In 2005, I started working at a transfer high school for students ages 17-21 who needed to catch up academically. All of the students who attended the school came from regular New York City High Schools and had transferred to the school looking for another opportunity. I fell in love with the population and was inspired by how a new setting could create a second chance at success.
Five years later, I decided to submit a proposal for a transfer school through New York City’s Office of New Schools.
“Actually,” I was told by the office, “We don’t need any more transfer schools. We need regular schools. Why don’t you just open a regular high school that does such a good job, kids don’t need to go to transfer schools?”
This idea resonated with me. Yes, I thought. I’ll be the school that does such a great job, kids never fall behind and never even have to consider a transfer school.
My proposal for a new high school was accepted with an additional idea: the Office of New Schools wanted me to open a high school for newcomer immigrant English Language Learners, as there was an increasing need to address this population. In 2011, the High School of Language and Innovation opened in the Bronx with a class of 9th-grade students from all over the world.
At the start of 2015, Joshua, a 12th grader, was struggling. He had become a class clown and had fallen behind academically. Adding to this, he had arrived at our school fluent in English—while English was his second language, he had come to the country at a much younger age than most of our students, and if we were being honest, a school for second-language learners was probably not the best place for him, and never had been.
I still had the idea that we could make it work with Joshua. We had meetings with his parents, tried out new behavior plans, switched around his schedule—anything to make it work.
But it wasn’t working. I had to be honest with myself. I was trying to be the “right school” for every student, but in a place like New York City where there were dozens of diverse school options for every kid, this was starting to be unreasonable. My school was great for a lot of kids, but not for every kid.
Finally, I suggested a transfer school to Joshua and his parents. They were initially resistant to the idea and expressed how comfortable they were with our school. “You call us whenever there’s a problem,” said his mother. “I like that.” She felt like we were rejecting Joshua.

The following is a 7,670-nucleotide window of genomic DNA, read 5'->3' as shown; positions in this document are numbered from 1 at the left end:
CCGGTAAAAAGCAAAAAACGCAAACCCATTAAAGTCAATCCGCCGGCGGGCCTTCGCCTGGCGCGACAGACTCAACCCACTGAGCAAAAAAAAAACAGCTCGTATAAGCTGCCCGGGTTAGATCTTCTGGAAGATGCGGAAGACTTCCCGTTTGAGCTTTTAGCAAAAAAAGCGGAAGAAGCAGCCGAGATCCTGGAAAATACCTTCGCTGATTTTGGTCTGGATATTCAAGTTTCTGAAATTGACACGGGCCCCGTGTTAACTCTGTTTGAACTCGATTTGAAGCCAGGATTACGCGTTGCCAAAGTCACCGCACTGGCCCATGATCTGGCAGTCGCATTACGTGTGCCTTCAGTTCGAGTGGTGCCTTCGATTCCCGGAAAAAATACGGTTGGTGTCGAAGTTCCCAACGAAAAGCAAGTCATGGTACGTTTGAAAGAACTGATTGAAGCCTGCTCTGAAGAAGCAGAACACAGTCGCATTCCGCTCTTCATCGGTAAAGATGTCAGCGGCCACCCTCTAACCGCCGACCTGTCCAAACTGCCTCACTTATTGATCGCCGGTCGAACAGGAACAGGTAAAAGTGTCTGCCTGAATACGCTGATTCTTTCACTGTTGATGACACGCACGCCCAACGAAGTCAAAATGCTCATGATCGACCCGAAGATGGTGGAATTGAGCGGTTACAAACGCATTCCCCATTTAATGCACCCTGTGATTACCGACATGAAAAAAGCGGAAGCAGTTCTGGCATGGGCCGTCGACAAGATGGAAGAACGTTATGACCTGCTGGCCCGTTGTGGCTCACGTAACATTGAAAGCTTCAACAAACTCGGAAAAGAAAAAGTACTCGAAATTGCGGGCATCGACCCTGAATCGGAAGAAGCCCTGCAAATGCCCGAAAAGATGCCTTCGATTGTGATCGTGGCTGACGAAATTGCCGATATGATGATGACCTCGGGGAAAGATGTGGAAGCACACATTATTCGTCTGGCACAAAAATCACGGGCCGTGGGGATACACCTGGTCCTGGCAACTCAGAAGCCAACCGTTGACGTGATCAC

After a few more conversations, though, Joshua’s mother attended an open house at a transfer school I knew and loved. Joshua was quickly accepted to the school and started a week later.
Joshua’s mother called me a month later: “You were right,” she said. “We love the new school. Joshua is doing great.”
Insisting I could be the “right school” for Joshua was akin to trying to be the “better parent”—when one parent competes to be the more skilled, or the more fun, or the wiser parent, rather than cooperating with the other parent as a team to do whatever is best for the child. I had been competing and proving to myself that I could help any student, rather than looking to see what was appropriate and which schools could be a better fit. Being a great school didn’t mean being the only school or the best school for every kid; in this case, being a great school meant giving a student access to the best school for him.
Joshua came back a few months later, gave me a bear hug, chatted about his new teachers, and said, “Miss, you wouldn’t recognize me. I’m like, a serious student now.”
The name and identity of the student has been changed.
Detail of subway art by Soraya Lacerda, Creative Commons License.